Platform independent way to traverse files in a directory

This is a discussion on Platform independent way to traverse files in a directory within the C Programming forums, part of the General Programming Boards category; Greetings everyone This is a fairly complicated question, so just some general advice on where to look would be great. ...

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    Platform independent way to traverse files in a directory

    Greetings everyone

    This is a fairly complicated question, so just some general advice on where to look would be great. I don't expect someone to write this for me.

    Basically what I need is a platform independent way to do two things.

    1) Get the present working directory
    2) Sequentially open every file with a given extension in that directory.

    Platform independence is key. This is easy to do using Win32, but I need something that works across various flavors of Unix and Linux so it has to be standard ANSI C.

    Thanks all.

  2. #2
    Its hard... But im here swgh's Avatar
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    and the hat of int overfl Salem's Avatar
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    > so it has to be standard ANSI C.
    There's no such thing in ANSI C

    The next level of portability is to stick to POSIX API calls, and here you will find things like opendir / readdir / closedir
    http://www.rt.com/man/opendir.3.html

    There is a POSIX API for win32.
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    Do I need to download a Posix API separately? Currently I'm developing under Visual Studio 6 and I can't find opendir or any related function in the MSDN.

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    Code Goddess Prelude's Avatar
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    >Platform independence is key.
    You don't plan on distributing binaries and expecting them to be platform independent, right? So all you need to do is devise a wrapper that does what you want and link it with a platform dependent implementation for each port. It's actually pretty trivial to do, provided you know how to do what you want on each platform.
    My best code is written with the delete key.

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    Quote Originally Posted by Prelude
    >Platform independence is key.
    You don't plan on distributing binaries and expecting them to be platform independent, right? So all you need to do is devise a wrapper that does what you want and link it with a platform dependent implementation for each port. It's actually pretty trivial to do, provided you know how to do what you want on each platform.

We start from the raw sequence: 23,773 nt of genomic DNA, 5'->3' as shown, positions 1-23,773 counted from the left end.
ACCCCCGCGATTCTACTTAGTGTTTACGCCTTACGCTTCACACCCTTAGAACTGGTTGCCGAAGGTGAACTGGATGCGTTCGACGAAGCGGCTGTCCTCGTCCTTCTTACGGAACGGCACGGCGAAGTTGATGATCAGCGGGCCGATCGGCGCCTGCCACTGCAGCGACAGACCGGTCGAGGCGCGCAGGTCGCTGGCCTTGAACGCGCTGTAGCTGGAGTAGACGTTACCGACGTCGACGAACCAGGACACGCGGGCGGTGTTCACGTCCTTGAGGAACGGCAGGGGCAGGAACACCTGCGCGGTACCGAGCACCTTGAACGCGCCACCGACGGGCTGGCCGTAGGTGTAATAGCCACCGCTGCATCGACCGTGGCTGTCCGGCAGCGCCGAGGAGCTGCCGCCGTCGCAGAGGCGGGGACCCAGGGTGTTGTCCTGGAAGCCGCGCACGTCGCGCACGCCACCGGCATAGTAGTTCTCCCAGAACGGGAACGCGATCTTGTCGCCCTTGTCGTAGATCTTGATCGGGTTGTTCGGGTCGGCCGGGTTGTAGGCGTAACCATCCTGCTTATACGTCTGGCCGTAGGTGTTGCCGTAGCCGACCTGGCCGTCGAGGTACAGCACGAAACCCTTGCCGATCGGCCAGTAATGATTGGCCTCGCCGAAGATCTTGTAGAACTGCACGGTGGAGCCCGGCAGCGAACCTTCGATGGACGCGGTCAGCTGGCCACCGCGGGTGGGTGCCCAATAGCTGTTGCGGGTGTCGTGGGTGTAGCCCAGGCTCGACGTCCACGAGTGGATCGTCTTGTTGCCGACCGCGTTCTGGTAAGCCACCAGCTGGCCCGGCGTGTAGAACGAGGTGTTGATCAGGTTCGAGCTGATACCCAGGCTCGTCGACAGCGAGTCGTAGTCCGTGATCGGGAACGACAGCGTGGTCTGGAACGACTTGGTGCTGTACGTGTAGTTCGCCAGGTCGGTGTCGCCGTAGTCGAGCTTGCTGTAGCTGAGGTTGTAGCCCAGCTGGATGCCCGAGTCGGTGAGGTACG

The problem is that I don't know how to do what I need on every platform, that's why I just want to learn it one way that magically works across all platforms.

    And no, I don't plan to distribute one binary; I plan to distribute source code which will be recompiled.

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    >I just want to learn it one way that magically works across all platforms.
    There's no silver bullet for something so platform dependent. You can look around and see if someone has already written a library that does what you want, otherwise you're stuck actually learning how to do it yourself. If something seems like magic, it's because somebody really smart tricked you into seeing it that way.

    >And no, I don't plan to distribute one binary
    I know. You're not clueless, so I wouldn't expect you to believe in that kind of magic.
    My best code is written with the delete key.

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    Quote Originally Posted by Prelude
    >There's no silver bullet for something so platform dependent. You can look around and see if someone has already written a library that does what you want, otherwise you're stuck actually learning how to do it yourself. If something seems like magic, it's because somebody really smart tricked you into seeing it that way.
    So you don't think Salem's Posix idea will work? Dammit Prelude, you make me sad. Salem seems really smart and he tricked me into thinking that Posix would be my panacea. Your relentless cynicism has crippled my naive optimism in Salem's brilliance.

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    and the hat of int overfl Salem's Avatar
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  10. #10
    Code Goddess Prelude's Avatar
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    >So you don't think Salem's Posix idea will work?
    No, I don't. As I understand it, you want this to work on Windows, Unix, and Linux. You said that Windows was easy but you don't know how to do it on the other systems. Since you're looking for a portable solution to save yourself the effort of learning the Unix/Linux way, you gain nothing because you still need to learn what the compatibility API implements, which is POSIX. On top of that, you also have to deal with the idiosyncrasies of how Windows implements POSIX. All in all, it's more work to use a portable API than it is to port the program as I suggested, and you still don't save yourself the effort of learning POSIX.
    My best code is written with the delete key.

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